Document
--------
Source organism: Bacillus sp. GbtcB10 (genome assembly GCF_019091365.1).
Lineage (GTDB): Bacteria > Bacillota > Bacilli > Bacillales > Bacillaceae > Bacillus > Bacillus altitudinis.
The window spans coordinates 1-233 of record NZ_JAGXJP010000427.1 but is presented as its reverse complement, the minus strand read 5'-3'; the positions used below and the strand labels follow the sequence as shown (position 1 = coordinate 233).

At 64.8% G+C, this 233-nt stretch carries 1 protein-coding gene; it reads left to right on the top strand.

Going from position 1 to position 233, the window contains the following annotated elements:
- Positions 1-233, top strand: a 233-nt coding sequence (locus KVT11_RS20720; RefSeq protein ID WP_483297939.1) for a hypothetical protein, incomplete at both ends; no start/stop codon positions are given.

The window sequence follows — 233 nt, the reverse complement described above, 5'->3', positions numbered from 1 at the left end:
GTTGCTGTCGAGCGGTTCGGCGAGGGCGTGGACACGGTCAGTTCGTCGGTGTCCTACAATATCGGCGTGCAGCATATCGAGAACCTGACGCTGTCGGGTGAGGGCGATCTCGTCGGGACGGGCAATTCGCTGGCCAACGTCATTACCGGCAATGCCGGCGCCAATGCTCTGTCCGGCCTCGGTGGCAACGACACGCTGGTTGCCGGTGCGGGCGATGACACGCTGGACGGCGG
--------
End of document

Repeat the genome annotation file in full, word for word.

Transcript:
Source organism: Bacillus sp. GbtcB10 (genome assembly GCF_019091365.1).
Lineage (GTDB): Bacteria > Bacillota > Bacilli > Bacillales > Bacillaceae > Bacillus > Bacillus altitudinis.
The window spans coordinates 1-233 of record NZ_JAGXJP010000427.1 but is presented as its reverse complement, the minus strand read 5'-3'; the positions used below and the strand labels follow the sequence as shown (position 1 = coordinate 233).

At 64.8% G+C, this 233-nt stretch carries 1 protein-coding gene; it reads left to right on the top strand.

Going from position 1 to position 233, the window contains the following annotated elements:
- Positions 1-233, top strand: a 233-nt coding sequence (locus KVT11_RS20720; RefSeq protein ID WP_483297939.1) for a hypothetical protein, incomplete at both ends; no start/stop codon positions are given.

The window sequence follows — 233 nt, the reverse complement described above, 5'->3', positions numbered from 1 at the left end:
GTTGCTGTCGAGCGGTTCGGCGAGGGCGTGGACACGGTCAGTTCGTCGGTGTCCTACAATATCGGCGTGCAGCATATCGAGAACCTGACGCTGTCGGGTGAGGGCGATCTCGTCGGGACGGGCAATTCGCTGGCCAACGTCATTACCGGCAATGCCGGCGCCAATGCTCTGTCCGGCCTCGGTGGCAACGACACGCTGGTTGCCGGTGCGGGCGATGACACGCTGGACGGCGG